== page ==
Toddler gives me a squeeze. Baby smiles with a coo.

No longer am I screaming.

 

 

Unacknowledged Murphy’s Law No. 4

My son could eat through the entire contents of our refrigerator and cupboards until he reaches capacity, pushing away the remaining bits of his snack; but the allure of the spice compilation “trash” lords its power over my toddler. Not only is the food I tossed in the garbage a tantalizing treat that must be pilfered and consumed before I’ve managed to spring over all obstacles to be by his side,

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(if only...)

but Little Man seeks to have control over his waste dusting. On more than one occasion I’ve discovered my son throwing away perfectly tasty morsels that he subsequently retrieves from the bin. And, it’s occurred to me that the more appallingly rank the contents of the receptacle, the more appealing the food item. The other day it was marshmallows he placed the bag of used urine wipes.

 

A Day Like Any Other

Typical day, my four-month-old daughter awakens after a full eight or nine hours of sleep.  Such an occurrence isn’t every night, but often enough that when she deviates I become disgruntled.  My two-and-some change-year-old son joins us at almost seven.  This occurrence is less reliable, but happens enough that when he deviates I become disgruntled…or maybe I just appreciate sleep…profusely, and prefer to ease into my morning…even if it officially begins in the five realm.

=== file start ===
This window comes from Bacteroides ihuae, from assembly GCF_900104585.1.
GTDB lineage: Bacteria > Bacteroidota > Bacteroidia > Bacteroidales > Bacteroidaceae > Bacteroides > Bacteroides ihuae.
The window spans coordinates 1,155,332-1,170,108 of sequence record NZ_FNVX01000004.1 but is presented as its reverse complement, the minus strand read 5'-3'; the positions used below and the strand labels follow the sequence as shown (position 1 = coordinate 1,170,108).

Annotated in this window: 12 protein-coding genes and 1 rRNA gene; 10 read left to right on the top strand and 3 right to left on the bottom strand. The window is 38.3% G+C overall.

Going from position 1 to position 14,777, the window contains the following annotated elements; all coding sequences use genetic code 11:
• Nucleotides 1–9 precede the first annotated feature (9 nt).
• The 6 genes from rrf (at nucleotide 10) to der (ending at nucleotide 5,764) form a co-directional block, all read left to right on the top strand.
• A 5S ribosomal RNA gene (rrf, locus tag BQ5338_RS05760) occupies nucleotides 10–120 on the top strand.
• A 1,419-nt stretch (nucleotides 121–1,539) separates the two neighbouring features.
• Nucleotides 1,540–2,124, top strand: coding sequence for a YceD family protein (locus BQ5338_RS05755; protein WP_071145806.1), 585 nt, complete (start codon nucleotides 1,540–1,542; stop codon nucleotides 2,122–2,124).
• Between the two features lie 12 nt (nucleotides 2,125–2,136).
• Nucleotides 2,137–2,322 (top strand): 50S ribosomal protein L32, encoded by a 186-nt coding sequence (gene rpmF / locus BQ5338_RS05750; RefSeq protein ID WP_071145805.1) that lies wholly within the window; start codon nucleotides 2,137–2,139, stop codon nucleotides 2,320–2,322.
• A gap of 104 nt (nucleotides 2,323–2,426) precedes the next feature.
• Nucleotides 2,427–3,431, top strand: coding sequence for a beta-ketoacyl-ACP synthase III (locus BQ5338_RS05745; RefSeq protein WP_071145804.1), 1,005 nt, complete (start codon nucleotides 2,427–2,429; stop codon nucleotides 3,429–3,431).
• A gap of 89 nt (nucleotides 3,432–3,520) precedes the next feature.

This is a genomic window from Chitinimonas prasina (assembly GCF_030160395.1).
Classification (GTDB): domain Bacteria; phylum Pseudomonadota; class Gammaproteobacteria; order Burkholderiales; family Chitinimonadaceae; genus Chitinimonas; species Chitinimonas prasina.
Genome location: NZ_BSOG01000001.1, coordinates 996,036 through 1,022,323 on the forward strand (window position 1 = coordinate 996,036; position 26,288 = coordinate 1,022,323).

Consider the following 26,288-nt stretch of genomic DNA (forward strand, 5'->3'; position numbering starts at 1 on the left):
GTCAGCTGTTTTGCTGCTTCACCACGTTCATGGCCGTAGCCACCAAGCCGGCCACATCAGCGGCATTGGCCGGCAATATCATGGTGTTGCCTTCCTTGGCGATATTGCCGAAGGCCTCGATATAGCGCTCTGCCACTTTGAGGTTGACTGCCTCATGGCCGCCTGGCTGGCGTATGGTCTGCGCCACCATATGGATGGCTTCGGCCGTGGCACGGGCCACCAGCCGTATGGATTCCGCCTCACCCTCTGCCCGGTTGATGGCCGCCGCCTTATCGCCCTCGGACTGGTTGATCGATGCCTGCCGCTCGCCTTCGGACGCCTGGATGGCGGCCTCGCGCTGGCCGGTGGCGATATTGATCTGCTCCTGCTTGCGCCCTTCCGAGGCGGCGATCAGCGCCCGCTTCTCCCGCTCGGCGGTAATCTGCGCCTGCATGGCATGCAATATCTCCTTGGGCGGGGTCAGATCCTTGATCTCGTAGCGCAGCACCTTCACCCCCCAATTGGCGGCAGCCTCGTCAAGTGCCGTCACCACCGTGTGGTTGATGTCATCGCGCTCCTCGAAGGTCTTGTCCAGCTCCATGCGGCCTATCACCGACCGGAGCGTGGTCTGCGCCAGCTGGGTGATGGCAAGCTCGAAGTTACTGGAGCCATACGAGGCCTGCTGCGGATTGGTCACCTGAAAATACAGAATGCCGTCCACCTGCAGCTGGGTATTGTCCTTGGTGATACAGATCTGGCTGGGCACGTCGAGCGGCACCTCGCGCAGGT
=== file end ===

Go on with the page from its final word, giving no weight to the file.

I have yet another cold, although this one appears to be more garden variety.  I don’t know what the problem is, but I’ve had a steady stream of illness since mid July.  I think I’ve been sick more in the last few months than in the previous two years.  But, this one allows me to function, so I really shouldn’t complain no matter how gratifying it might be to do so.

By seven-thirty Warrior Queen was sort of snoozing, and Little Man finished his morning dress preparation routine that included commentary about the baby monitor camera.  Clearly discussing its working condition is fodder to consume five minutes before he tells me he needs cream to make the itchy on the bottom of his foot go away.  The final changing table discussion an assertion that he poops a lot.  I concur enthusiastically before we brush his teeth.

My son wanted Mini Wheats, which is lovely because I wasn’t feeling the whole eggs ‘n’ toast thing this morning.  Funny thing though, I always celebrate that he wants cereal, yet it becomes a cereagedon coating on the floor every time.  Regardless of the plethora of reinforcement, amnesia or delusion, I’m not sure which, washes over me in private celebrations when he requests it for breakfast.  It doesn’t seem to matter how large or substantial the actual cereal seems to be.  It will have the same result:  an unnecessary amount of particles to clean off our floor.